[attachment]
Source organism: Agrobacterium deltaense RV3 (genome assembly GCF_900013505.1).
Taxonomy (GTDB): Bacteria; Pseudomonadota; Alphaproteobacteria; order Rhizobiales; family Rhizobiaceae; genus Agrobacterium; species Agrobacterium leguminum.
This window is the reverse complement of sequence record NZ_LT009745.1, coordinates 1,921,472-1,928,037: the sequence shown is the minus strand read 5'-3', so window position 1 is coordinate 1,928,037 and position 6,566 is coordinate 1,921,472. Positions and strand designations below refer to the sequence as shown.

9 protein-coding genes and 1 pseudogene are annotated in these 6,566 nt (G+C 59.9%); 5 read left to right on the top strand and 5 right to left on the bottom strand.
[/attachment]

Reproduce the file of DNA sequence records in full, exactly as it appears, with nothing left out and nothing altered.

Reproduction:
Source organism: Agrobacterium deltaense RV3 (genome assembly GCF_900013505.1).
Taxonomy (GTDB): Bacteria; Pseudomonadota; Alphaproteobacteria; order Rhizobiales; family Rhizobiaceae; genus Agrobacterium; species Agrobacterium leguminum.
This window is the reverse complement of sequence record NZ_LT009745.1, coordinates 1,921,472-1,928,037: the sequence shown is the minus strand read 5'-3', so window position 1 is coordinate 1,928,037 and position 6,566 is coordinate 1,921,472. Positions and strand designations below refer to the sequence as shown.

9 protein-coding genes and 1 pseudogene are annotated in these 6,566 nt (G+C 59.9%); 5 read left to right on the top strand and 5 right to left on the bottom strand.